For More Information

Banta, Melissa. Colin Powell. New York: Chelsea House, 1995.

Finlayson, Reggie. Colin Powell. Minneapolis: Lerner Publications, 1997.

Hughes, Libby. Colin Powell: A Man of Quality. Parsippany, NJ: Dillon Press, 1996.

Powell, Colin L., with Joseph E. Persico. My American Journey. New York: Random House, 1995.

Schraff, Anne. Colin Powell: Soldier and Patriot. Springfield, NJ: Enslow, 1997.

Wheeler, Jill C. Colin Powell. Edina, MN: Abdo Pub., 2002.

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Powell, Colin

Powell, Colin (1937–), twelfth chairman of the Joint Chiefs of Staff (JCS).Born 5 April 1937 in the Harlem section of New York City and raised in the South Bronx, Colin L. Powell, the son of Jamaican immigrants, rose to become the first African American chairman of the JCS. After his 1958 graduation from City College, New York, where he had been a member of the ROTC, Powell received a commission in the regular army.

As a young officer in the recently integrated army, he had opportunities for leadership not then generally available to blacks in segregated civilian society. He received accelerated promotions to major and colonel, and in 1979 became at forty‐two the youngest general then in the army.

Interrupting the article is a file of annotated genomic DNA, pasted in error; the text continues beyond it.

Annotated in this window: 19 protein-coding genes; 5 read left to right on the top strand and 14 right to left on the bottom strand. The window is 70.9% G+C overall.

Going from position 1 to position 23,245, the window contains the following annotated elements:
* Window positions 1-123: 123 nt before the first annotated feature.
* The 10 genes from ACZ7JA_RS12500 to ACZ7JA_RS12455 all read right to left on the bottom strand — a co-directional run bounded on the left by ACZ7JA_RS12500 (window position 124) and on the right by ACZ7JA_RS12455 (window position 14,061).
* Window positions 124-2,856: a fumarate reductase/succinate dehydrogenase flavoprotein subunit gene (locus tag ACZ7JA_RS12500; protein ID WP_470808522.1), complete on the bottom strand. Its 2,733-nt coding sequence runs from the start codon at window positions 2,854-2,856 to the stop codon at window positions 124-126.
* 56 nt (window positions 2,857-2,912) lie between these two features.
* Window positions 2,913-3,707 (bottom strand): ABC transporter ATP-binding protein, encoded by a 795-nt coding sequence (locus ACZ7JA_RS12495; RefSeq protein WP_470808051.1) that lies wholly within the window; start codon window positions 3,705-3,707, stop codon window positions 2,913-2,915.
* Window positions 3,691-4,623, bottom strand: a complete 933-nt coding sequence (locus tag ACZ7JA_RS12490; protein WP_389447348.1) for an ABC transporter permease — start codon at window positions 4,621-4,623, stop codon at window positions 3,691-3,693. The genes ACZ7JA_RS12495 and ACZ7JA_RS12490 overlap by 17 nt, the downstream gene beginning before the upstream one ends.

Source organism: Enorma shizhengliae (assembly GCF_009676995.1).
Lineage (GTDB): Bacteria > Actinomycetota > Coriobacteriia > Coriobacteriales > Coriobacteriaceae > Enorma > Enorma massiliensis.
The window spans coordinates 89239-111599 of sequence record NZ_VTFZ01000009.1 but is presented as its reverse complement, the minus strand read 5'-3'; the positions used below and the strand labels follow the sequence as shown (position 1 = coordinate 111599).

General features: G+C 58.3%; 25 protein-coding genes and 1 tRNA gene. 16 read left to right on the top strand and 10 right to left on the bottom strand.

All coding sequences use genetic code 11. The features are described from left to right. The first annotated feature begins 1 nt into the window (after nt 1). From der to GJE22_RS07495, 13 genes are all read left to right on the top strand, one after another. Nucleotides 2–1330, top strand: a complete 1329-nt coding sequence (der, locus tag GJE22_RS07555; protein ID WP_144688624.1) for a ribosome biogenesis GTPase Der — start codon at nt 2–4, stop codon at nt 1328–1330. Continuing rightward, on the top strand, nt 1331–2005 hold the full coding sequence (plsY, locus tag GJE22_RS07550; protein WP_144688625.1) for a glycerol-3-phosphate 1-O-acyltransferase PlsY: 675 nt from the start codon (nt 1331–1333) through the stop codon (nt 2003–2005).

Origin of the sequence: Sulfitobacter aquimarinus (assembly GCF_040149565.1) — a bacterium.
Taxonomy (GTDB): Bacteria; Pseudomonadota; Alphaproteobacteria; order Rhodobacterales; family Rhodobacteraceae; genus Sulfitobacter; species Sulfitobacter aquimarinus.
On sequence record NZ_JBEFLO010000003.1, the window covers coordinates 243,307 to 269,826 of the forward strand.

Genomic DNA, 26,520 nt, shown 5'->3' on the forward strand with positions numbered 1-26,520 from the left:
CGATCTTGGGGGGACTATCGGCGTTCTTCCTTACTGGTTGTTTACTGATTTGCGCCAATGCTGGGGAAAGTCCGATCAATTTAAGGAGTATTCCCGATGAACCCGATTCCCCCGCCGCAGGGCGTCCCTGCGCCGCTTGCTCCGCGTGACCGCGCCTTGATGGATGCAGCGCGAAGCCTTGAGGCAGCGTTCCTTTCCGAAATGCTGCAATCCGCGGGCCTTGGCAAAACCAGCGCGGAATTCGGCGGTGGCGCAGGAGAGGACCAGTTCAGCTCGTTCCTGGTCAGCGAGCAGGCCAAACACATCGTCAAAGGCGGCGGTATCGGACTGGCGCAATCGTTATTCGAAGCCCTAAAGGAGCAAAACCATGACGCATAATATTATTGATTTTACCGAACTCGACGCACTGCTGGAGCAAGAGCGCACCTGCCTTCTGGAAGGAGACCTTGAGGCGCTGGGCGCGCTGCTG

A turning point in Powell's career was his 1972 selection as a White House Fellow. Assigned to the Office of Management and Budget, he learned firsthand the workings of the federal bureaucracy and met individuals who later played key roles in his career. He served in the Office of the Secretary of Defense during both Democratic and Republican administrations, and in 1983 became military assistant to the secretary. Appointed President Ronald Reagan's deputy national security adviser in 1987, he soon became national security adviser.

Selected by President George Bush, Powell became chairman of the JCS on 1 October 1989. In addition to being the first African American, he was the first ROTC graduate and the youngest man to hold the position. Powell was also the first chairman to serve his entire tenure under the 1986 Goldwater‐Nichols Act that made the chairman, rather than the corporate chiefs, the nation's principal military adviser.

During his four years in office, Powell made full and unprecedented use of the chairman's enhanced authority. He directed the reorientation of U.S. military strategy at the end of the Cold War and introduced the concept of a “base force” that reduced the size of the armed forces while maintaining U.S. superpower status. He played a central role during the 1991 Persian Gulf War. The army's experience in Vietnam, where he served two tours, profoundly affected Powell's approach to the use of military force. He advocated deploying U.S. forces in combat only for clear political objectives, and then applying overwhelming force to achieve quick victory.